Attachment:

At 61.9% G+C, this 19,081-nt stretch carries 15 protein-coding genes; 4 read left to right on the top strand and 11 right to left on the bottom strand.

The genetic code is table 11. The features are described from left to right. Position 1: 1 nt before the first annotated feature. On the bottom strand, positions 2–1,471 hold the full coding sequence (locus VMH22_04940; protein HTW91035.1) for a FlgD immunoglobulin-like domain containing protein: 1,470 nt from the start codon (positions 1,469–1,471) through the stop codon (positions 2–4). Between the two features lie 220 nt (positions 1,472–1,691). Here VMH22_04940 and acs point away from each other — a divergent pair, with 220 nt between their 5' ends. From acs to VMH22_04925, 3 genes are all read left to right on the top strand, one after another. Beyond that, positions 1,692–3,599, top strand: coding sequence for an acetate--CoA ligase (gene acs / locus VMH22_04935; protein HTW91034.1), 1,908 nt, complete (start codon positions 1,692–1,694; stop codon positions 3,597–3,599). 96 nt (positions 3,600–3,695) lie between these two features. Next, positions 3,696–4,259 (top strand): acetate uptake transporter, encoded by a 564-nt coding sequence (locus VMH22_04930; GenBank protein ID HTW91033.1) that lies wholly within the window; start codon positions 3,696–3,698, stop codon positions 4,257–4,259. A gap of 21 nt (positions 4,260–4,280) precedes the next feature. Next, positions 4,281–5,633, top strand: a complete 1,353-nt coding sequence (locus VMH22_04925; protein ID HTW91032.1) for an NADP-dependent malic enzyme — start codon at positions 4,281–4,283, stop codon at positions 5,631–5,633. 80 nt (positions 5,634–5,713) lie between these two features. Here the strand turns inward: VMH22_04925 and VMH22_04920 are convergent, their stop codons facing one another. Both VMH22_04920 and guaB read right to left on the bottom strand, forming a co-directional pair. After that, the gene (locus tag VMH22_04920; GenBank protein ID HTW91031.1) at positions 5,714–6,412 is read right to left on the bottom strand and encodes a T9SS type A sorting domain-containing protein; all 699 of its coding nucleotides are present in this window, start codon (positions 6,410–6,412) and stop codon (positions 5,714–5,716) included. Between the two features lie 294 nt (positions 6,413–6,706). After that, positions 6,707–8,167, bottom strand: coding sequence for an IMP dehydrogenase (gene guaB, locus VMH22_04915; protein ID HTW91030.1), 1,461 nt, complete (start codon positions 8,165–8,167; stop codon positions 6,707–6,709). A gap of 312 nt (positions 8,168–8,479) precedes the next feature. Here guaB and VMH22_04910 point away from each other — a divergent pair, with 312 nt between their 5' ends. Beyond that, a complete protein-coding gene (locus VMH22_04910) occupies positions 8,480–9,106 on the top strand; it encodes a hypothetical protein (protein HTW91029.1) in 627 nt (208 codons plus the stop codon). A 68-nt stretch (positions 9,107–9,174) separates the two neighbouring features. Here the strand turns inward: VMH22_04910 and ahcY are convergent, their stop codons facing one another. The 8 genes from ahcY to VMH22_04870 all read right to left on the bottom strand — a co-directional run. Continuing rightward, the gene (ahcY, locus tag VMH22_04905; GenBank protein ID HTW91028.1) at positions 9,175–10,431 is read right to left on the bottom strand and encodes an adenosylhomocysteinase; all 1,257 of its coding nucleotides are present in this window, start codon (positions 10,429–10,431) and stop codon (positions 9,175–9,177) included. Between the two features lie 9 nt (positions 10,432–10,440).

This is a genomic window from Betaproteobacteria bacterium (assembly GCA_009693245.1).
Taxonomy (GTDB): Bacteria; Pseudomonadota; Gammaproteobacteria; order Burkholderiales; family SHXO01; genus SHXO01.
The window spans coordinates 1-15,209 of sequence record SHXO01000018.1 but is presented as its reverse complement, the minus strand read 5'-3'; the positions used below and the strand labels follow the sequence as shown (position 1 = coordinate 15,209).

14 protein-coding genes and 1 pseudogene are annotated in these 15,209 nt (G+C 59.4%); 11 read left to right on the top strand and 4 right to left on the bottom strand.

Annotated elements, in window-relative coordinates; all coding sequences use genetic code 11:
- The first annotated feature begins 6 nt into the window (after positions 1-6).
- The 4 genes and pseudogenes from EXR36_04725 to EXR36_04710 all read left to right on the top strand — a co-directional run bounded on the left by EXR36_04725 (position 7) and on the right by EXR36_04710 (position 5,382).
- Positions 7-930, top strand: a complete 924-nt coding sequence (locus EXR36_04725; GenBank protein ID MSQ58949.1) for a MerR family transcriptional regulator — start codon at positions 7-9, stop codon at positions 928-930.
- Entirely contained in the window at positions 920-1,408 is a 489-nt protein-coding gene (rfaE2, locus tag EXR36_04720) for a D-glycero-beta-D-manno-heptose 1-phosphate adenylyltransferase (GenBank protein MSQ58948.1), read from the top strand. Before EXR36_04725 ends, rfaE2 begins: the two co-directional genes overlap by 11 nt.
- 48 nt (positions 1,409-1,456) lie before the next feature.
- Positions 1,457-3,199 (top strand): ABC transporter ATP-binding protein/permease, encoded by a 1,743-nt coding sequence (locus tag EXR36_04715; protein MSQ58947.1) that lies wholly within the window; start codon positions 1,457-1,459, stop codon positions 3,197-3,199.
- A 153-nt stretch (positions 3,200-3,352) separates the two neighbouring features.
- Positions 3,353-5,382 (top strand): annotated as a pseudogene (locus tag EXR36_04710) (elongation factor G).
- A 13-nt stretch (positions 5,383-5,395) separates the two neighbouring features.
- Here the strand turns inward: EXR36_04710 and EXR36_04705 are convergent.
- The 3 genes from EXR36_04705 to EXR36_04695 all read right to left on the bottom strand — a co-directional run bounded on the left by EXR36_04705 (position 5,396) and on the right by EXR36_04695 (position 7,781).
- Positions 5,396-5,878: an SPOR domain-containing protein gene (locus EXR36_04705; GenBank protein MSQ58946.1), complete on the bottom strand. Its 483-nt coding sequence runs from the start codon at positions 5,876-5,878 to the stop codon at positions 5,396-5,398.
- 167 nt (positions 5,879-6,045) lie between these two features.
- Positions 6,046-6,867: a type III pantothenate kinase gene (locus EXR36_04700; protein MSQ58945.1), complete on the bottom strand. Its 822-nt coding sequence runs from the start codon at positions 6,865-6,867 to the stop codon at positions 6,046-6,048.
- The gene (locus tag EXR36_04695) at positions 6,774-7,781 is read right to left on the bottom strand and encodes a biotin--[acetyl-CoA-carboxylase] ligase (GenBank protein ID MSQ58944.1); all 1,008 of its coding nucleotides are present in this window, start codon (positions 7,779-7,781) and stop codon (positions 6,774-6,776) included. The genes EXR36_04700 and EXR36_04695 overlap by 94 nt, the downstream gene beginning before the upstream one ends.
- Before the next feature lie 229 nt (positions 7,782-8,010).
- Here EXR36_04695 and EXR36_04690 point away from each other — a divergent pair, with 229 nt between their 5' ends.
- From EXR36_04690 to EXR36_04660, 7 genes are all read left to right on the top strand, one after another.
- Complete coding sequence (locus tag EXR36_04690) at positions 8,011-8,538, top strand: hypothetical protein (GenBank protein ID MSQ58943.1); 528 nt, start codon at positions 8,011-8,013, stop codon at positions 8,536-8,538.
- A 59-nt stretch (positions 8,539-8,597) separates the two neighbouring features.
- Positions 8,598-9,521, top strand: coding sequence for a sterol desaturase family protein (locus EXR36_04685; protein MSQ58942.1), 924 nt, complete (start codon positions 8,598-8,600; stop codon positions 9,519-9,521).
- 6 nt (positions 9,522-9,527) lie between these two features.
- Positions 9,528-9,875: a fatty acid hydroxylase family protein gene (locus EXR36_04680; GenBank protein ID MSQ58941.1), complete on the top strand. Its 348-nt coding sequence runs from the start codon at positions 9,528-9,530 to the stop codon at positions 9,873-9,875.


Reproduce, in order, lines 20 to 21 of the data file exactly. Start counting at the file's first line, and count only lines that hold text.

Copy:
- 167 nt (positions 5,879-6,045) lie between these two features.
- Positions 6,046-6,867: a type III pantothenate kinase gene (locus EXR36_04700; protein MSQ58945.1), complete on the bottom strand. Its 822-nt coding sequence runs from the start codon at positions 6,865-6,867 to the stop codon at positions 6,046-6,048.